As we all know, brands often pay significant sums of money to be the exclusive sponsor for high-profile sporting events including the World Cup, Olympics and Super Bowl. These sponsorships typically include a number of elements and are supported by TV, on premise and promotional support. To their credit, the event organizers themselves go to great lengths in order to protect the value of the sponsors, and the relationship they have with the event. Before the Beijing Olympics, the government assumed control of the outdoor ad space so that the sponsors would be given access to it.
For as long as brands have sponsored these events, other brands have tried to ride along on the brand equity of the events as well. This concept -- known as "ambush marketing" -- involves running similarly themed campaigns around the time of the event without actually mentioning the event itself. A famous example of this was American Express' campaign around the Barcelona Olympics, "You don't need a visa to go to Barcelona" (Visa was the Olympic sponsor). Aware of this practice, sponsoring brands usually think ahead of how to counteract them on site or on TV.
Enter the web...
As Nike and Pepsi have recently demonstrated, the open distribution and virality of the web create a whole new path for ambush marketing. In the "Write the Future" campaign, Nike produced a video starring their top-tier talent. They then used the web as an initial distribution ground. Two weeks and 15 million-plus views later, Nike has created a brand association with soccer, and likely the World Cup itself. Adidas also produced a very compelling video using talent as well -- only it debuted a bit later and was far less seen or distributed. While Adidas may have a significant TV or local presence planned over the next two weeks, it got hijacked online.
So what can a brand do to protect itself, or alternately, what can you do to best position yourself to steal someone else's thunder?
While you might not be able to own the conversation, you can at least start it. Plan far in advance -- it is better to be a bit early to the party than to miss it completely. Starting the conversation immediately allows you to insert yourself into it. My own company recently demonstrated this with a video called "We Are Lebron." As soon as the Cavaliers were knocked out of the playoffs, we featured an original production that went viral immediately and was featured all throughout the media. Officially, we have nothing to do with Lebron James, but we hijacked the opportunity by being prepared and getting in early. (As an aside, I have hijacked the conversation about World Cup 2010 marketing by starting early with this piece.)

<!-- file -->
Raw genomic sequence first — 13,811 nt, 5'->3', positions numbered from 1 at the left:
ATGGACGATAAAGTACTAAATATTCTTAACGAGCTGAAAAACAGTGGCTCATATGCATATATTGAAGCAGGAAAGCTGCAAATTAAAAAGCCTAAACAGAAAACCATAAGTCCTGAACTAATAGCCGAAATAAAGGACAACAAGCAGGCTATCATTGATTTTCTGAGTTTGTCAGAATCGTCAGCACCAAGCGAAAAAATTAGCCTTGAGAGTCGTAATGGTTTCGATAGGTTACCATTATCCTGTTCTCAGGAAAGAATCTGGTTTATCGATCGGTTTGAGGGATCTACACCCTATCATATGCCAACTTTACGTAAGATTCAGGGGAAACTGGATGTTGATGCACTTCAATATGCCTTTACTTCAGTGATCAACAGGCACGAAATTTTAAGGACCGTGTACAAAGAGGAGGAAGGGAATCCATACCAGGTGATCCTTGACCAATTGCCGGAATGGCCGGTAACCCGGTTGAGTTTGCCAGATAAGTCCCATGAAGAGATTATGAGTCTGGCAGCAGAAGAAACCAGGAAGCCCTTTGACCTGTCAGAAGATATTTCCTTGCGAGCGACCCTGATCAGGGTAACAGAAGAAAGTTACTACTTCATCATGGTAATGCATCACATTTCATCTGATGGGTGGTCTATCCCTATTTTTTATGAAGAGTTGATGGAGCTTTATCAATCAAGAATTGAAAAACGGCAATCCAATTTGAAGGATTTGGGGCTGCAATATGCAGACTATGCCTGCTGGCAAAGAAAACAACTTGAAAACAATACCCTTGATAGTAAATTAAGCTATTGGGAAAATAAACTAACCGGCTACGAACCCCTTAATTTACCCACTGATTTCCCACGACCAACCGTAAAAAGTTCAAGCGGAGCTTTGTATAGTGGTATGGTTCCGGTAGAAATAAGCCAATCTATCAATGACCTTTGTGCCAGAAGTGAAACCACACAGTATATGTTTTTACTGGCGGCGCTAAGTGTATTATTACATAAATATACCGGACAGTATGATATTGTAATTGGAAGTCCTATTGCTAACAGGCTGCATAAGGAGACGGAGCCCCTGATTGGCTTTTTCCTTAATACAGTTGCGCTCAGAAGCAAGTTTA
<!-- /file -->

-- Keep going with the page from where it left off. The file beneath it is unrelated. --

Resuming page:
Don't just plan your viral campaign to start early -- adjust some of the spending cycle as well. Social media, rapid news cycles and thousands of bloggers are all affecting marketing plans in ways no one would have predicted 10 years ago. With these new tools, people have more outlets to talk about big events way in advance and websites actually have incentives to do so to increase search and other referral traffic. As a result, there is no shortage of relevant content to associate with from a very early stage, and users are in the right mindset well in advance of where they were years ago.
As a frame of reference, type World Cup 2010 into Google -- you get 196,000,000 results. Think about that –- there are close to 200,000,000 million pages that have already been indexed about the topic and the event hasn't even started yet.
While I assume that event sponsors have many restrictions on how they can market their association, it is increasingly clear that subtlety does not work online. As creative as the Adidas video is, it does not directly refer to their sponsorship.
The videos produced by Nike and Pepsi both have what I call "the wow factor." You watch the video and want to share it as a result of the story and creativity. Adidas and Coke also produced high quality content that was interesting and compelling –- but needed more "wow" to succeed online.
Target an audience
Targeting a specific audience may seem like impractical advice when talking about events like the Super Bowl or Olympics, which are inherently broad and have mass appeal. In reality though, you need a core group of evangelists to help spread the word for you, or you will never reach the broad audiences. Reach out to these evangelists early, let them know what is coming and get them excited. In the case of our "We Are Lebron" video, for example, we pre-briefed all the key sports blogs and news outlets in advance of the publication of the video -- many before the video production was even completed. This helped us achieve rapid distribution when the video went live.
In today's world, the web and social media are rewriting the rules of marketing. This presents both new opportunities and challenges for brands, but in any event, is a factor that must be considered when hundreds of millions of dollars in sponsorships are on the line.
|ABOUT THE AUTHOR|
Keith Richman is CEO of Break Media.